At one time sharing a more solidary identity as a community, the two groups have diverged in the twentieth century, presenting different models of the alternative religious ideals that Nath tradition
has long offered Hindu society.
In Songs on Yoga, Kiehnle offers a critical edition, apparatus and translation of the Lakhota, or "Sealed Letter," and the Yogapar Abhangamala, or "a collection of songs (abhang) on yoga." Both texts are about the experience and practice of yoga from the perspective of the Maharastrian Nath tradition. In The Conservative Vaisnava, Kiehnle assembles, critically edits, and translates fifty songs attributed to Jnandev in the Jnandev Gatha.
In a thorough introduction to Songs on Yoga, Kiehnle analyzes the problems of authorship, collation, and translation, while she explores the relationship of the broader Nath tradition to its particular manifestation in Maharastra.
Her commentary on the Lakhota should serve as a model and resource for subsequent explorations of the Nath tradition remembered in song.
As the groups continue to diverge in the twentieth century, I will finally argue, they present different models of the alternative religious images long offered in Nath tradition. First, however, I will present the continuities between the two groups and their patterns of interaction.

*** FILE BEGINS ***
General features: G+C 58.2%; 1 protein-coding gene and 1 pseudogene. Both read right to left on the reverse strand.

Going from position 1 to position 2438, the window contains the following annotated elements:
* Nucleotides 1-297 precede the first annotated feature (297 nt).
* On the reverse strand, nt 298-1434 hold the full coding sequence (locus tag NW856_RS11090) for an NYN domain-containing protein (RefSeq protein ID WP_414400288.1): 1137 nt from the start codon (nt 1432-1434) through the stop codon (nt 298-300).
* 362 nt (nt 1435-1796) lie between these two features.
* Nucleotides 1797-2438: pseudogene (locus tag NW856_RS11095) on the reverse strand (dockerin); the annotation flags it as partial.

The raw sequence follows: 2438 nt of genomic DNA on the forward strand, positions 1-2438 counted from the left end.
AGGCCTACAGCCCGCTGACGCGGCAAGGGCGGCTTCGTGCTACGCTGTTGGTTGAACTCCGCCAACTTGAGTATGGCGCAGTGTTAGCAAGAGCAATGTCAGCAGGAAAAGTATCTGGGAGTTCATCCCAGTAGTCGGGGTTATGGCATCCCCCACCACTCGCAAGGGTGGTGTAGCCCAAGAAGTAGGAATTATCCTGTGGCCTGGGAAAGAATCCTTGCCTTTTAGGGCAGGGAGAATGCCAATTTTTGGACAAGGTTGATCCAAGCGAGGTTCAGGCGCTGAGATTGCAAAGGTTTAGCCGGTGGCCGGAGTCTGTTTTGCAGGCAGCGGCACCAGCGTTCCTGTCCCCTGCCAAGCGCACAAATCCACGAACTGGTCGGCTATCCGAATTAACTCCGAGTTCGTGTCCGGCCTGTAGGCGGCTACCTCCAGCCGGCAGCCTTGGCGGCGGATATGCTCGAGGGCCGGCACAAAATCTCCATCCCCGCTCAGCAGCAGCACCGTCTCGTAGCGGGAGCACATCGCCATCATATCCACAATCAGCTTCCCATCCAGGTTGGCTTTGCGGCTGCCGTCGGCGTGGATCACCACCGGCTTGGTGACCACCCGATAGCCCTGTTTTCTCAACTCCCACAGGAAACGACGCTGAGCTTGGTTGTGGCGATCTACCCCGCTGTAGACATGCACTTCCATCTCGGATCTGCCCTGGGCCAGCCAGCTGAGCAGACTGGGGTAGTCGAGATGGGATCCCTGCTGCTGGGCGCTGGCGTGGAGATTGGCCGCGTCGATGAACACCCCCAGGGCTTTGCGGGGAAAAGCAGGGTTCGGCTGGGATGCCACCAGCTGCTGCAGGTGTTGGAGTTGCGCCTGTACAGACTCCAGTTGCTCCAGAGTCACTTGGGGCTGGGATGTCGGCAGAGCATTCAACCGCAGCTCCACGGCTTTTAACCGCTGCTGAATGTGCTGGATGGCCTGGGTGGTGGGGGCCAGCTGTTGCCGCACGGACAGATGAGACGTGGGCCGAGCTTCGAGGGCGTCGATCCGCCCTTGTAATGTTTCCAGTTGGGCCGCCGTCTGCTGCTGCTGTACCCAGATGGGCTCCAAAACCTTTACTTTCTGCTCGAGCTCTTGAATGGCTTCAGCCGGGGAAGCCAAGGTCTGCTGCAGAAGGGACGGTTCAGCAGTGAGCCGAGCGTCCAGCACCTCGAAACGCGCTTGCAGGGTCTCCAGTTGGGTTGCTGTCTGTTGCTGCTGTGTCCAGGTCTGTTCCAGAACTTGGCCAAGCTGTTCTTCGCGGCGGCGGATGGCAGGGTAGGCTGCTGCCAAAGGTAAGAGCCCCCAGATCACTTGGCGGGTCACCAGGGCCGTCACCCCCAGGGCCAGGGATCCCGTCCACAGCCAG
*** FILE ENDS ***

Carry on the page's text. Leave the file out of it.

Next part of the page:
Householders, in general, like to identify with the sadhus, regarding them as exemplars of Nath tradition. The sadhus, on the other hand, tend to distance themselves from the householders, perceiving them as not real yogis like themselves.
The difference was that he was a born Nath, urbanized for two generations, and liked to visit sadhus from Nath tradition. He would visit them like other middle-class devotees, he said, but approaching them would say "ades, ades," the common greeting used among themselves by Nath householders and sadhus in Rajasthan.
At Shankarai Nath's ashram in Kekri, for example, he and his sadhu disciple talked about the Nath ashram and wayfarers' lodge established at Haridwar - a pilgrimage place important for Hindus generally, but not particularly highlighted in Nath tradition. They had books published by the ashram establishment - written in highly Sanskritized Hindi - that they claimed would tell me the whole story about Nath tradition.
86-87) presents the scholarly opinions on the dates of the early Nath yogis in a larger discussion of early popular Nath tradition (pp.